CLEVELAND – Winter can be beautiful with a blanket of snow covering the ground, but what can be less beautiful are the effects of the bitter cold on our skin – especially our hands.
According to Thomas Knackstedt, M.D., a dermatologist at Cleveland Clinic, when it comes to beating dry winter skin, some products work better than others.
“I generally recommend that my patients stick to creams to treat dry skin,” said Dr. Knackstedt. “They tend to have more oils in them than the comparable lotion, often times by the same brand. The creams are usually what you find in tubs rather than in any sort of pump bottles.”
Dr. Knackstedt said dry winter skin is a very common problem this time of year.
He said most people start to notice it as early as November and it’s a problem that can hang around until early spring.
Dr. Knackstedt recommends using hand creams that contain ceramides, which can help re-create the oil barrier that we normally have on the skin’s surface.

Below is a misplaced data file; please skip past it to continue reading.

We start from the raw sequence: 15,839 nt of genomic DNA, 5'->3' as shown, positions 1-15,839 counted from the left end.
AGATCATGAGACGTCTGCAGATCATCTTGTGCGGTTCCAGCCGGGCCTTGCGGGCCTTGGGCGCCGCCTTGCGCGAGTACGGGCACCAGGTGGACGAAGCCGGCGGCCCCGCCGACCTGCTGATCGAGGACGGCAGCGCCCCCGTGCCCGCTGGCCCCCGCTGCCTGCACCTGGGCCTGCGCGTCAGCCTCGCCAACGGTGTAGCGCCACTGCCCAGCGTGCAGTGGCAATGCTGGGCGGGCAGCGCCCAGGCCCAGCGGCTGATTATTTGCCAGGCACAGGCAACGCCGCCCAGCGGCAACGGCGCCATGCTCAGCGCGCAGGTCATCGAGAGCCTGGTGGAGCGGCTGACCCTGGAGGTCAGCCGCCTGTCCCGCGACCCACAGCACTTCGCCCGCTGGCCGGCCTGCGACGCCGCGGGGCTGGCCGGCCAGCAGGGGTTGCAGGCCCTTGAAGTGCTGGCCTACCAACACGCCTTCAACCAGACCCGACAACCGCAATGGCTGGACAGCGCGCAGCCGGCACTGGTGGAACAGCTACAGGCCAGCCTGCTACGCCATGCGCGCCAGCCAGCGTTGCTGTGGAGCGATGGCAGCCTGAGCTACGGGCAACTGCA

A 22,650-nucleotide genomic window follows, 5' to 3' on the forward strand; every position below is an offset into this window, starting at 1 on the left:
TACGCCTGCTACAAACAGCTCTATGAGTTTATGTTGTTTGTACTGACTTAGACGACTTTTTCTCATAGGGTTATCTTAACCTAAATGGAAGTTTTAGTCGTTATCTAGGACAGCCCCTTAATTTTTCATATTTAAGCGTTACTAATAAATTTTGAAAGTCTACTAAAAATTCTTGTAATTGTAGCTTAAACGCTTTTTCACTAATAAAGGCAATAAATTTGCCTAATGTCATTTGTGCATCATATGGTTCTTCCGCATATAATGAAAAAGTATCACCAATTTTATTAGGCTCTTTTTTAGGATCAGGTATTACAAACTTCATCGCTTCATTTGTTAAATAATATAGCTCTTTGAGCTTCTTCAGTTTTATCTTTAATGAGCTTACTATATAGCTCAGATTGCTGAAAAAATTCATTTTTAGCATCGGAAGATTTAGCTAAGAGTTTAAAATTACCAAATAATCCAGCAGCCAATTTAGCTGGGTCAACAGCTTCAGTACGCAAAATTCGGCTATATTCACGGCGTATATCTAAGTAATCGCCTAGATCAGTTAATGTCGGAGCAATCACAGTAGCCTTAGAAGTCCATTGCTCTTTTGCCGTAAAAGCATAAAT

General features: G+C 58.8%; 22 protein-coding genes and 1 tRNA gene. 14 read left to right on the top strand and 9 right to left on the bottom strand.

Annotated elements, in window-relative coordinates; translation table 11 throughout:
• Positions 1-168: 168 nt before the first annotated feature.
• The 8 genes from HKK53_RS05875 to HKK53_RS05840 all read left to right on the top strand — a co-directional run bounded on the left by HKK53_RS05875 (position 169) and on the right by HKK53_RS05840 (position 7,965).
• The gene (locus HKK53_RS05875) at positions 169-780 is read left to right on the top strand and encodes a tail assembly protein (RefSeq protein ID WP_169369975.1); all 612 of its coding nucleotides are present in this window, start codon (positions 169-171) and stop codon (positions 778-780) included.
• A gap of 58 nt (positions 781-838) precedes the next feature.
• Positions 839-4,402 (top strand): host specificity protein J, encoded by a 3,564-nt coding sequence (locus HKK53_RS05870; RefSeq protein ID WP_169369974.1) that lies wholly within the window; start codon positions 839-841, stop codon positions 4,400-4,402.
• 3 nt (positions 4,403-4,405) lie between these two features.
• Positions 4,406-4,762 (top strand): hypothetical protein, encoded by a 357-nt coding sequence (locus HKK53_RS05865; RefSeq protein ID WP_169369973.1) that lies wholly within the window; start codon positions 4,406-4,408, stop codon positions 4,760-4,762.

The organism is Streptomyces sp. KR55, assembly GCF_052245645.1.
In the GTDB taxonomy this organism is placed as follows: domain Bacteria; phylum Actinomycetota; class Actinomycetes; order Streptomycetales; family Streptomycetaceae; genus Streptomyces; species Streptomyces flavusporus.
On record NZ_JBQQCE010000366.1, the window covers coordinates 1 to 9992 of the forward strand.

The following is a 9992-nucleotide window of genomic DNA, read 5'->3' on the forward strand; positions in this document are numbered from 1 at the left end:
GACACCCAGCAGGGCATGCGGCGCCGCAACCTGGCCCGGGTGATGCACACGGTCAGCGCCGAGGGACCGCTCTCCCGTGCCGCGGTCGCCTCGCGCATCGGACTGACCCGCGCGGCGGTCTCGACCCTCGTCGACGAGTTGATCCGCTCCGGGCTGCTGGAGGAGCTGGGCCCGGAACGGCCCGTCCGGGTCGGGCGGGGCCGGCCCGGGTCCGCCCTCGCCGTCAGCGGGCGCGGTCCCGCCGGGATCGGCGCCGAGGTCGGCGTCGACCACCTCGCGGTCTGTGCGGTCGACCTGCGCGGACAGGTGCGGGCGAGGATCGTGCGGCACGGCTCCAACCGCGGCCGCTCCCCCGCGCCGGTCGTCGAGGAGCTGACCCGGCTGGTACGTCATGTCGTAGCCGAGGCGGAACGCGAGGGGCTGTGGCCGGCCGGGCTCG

For those with very dry skin, he said few things beat regular petroleum jelly – especially when we know that we’re going to be outside in the very cold weather.
Dr. Knackstedt said the severity of dry winter skin can depend on how cold it gets where a person lives, but one thing is for sure – we all have break-down of the skin barrier as we age.
“The skin barrier breaks down, and so elderly people are much more prone to having break-outs like this than younger people,” he said. “Also, those with underlying conditions like psoriasis, eczema, and atopic dermatitis are going to find that they are more susceptible to flares during winter months.”
Dr. Knackstedt admitted it can be tricky during the winter – because it’s also cold and flu season – we want to keep our hands clean at all times, but the constant washing can really dry them out.
He recommends using an alcohol-based hand sanitizer which can clean hands, but help retain some moisture.
Also, being mindful of the water temperature – by dialing it down a notch during the winter months – can go a long way.
“Warm water gets rid of a lot of the oils that we have on our skin,” said Dr. Knackstedt. “If you just picture what happens when you’re washing the dishes, how hot water will get rid of a lot of the cooking oils, it’s the same thing with our hands.”
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